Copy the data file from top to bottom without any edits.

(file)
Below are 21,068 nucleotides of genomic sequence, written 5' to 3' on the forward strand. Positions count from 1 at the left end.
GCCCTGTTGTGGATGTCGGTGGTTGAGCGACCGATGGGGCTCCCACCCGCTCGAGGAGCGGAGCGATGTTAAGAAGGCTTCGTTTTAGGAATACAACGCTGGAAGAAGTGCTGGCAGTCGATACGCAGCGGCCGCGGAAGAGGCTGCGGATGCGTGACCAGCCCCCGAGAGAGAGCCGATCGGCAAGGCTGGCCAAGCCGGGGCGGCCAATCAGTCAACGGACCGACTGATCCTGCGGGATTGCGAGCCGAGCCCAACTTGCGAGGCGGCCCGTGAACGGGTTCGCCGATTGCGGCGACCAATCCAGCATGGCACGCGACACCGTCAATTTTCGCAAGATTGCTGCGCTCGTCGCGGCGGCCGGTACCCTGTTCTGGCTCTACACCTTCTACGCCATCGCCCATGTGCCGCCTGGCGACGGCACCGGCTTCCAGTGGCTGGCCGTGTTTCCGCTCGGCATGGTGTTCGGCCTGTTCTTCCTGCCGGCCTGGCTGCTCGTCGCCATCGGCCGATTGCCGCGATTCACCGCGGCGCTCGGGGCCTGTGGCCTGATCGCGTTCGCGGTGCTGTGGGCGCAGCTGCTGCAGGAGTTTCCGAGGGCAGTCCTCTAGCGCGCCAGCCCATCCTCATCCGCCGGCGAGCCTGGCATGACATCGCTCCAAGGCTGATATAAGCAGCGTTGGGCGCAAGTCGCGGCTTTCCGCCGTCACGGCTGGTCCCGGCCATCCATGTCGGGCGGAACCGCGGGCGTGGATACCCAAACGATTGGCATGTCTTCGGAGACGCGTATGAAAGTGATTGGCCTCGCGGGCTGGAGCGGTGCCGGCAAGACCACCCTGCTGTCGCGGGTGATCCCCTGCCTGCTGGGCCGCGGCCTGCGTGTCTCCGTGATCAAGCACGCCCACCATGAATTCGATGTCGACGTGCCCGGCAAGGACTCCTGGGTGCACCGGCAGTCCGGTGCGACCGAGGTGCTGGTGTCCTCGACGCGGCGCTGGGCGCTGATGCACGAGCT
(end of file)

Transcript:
Below are 21,068 nucleotides of genomic sequence, written 5' to 3' on the forward strand. Positions count from 1 at the left end.
GCCCTGTTGTGGATGTCGGTGGTTGAGCGACCGATGGGGCTCCCACCCGCTCGAGGAGCGGAGCGATGTTAAGAAGGCTTCGTTTTAGGAATACAACGCTGGAAGAAGTGCTGGCAGTCGATACGCAGCGGCCGCGGAAGAGGCTGCGGATGCGTGACCAGCCCCCGAGAGAGAGCCGATCGGCAAGGCTGGCCAAGCCGGGGCGGCCAATCAGTCAACGGACCGACTGATCCTGCGGGATTGCGAGCCGAGCCCAACTTGCGAGGCGGCCCGTGAACGGGTTCGCCGATTGCGGCGACCAATCCAGCATGGCACGCGACACCGTCAATTTTCGCAAGATTGCTGCGCTCGTCGCGGCGGCCGGTACCCTGTTCTGGCTCTACACCTTCTACGCCATCGCCCATGTGCCGCCTGGCGACGGCACCGGCTTCCAGTGGCTGGCCGTGTTTCCGCTCGGCATGGTGTTCGGCCTGTTCTTCCTGCCGGCCTGGCTGCTCGTCGCCATCGGCCGATTGCCGCGATTCACCGCGGCGCTCGGGGCCTGTGGCCTGATCGCGTTCGCGGTGCTGTGGGCGCAGCTGCTGCAGGAGTTTCCGAGGGCAGTCCTCTAGCGCGCCAGCCCATCCTCATCCGCCGGCGAGCCTGGCATGACATCGCTCCAAGGCTGATATAAGCAGCGTTGGGCGCAAGTCGCGGCTTTCCGCCGTCACGGCTGGTCCCGGCCATCCATGTCGGGCGGAACCGCGGGCGTGGATACCCAAACGATTGGCATGTCTTCGGAGACGCGTATGAAAGTGATTGGCCTCGCGGGCTGGAGCGGTGCCGGCAAGACCACCCTGCTGTCGCGGGTGATCCCCTGCCTGCTGGGCCGCGGCCTGCGTGTCTCCGTGATCAAGCACGCCCACCATGAATTCGATGTCGACGTGCCCGGCAAGGACTCCTGGGTGCACCGGCAGTCCGGTGCGACCGAGGTGCTGGTGTCCTCGACGCGGCGCTGGGCGCTGATGCACGAGCT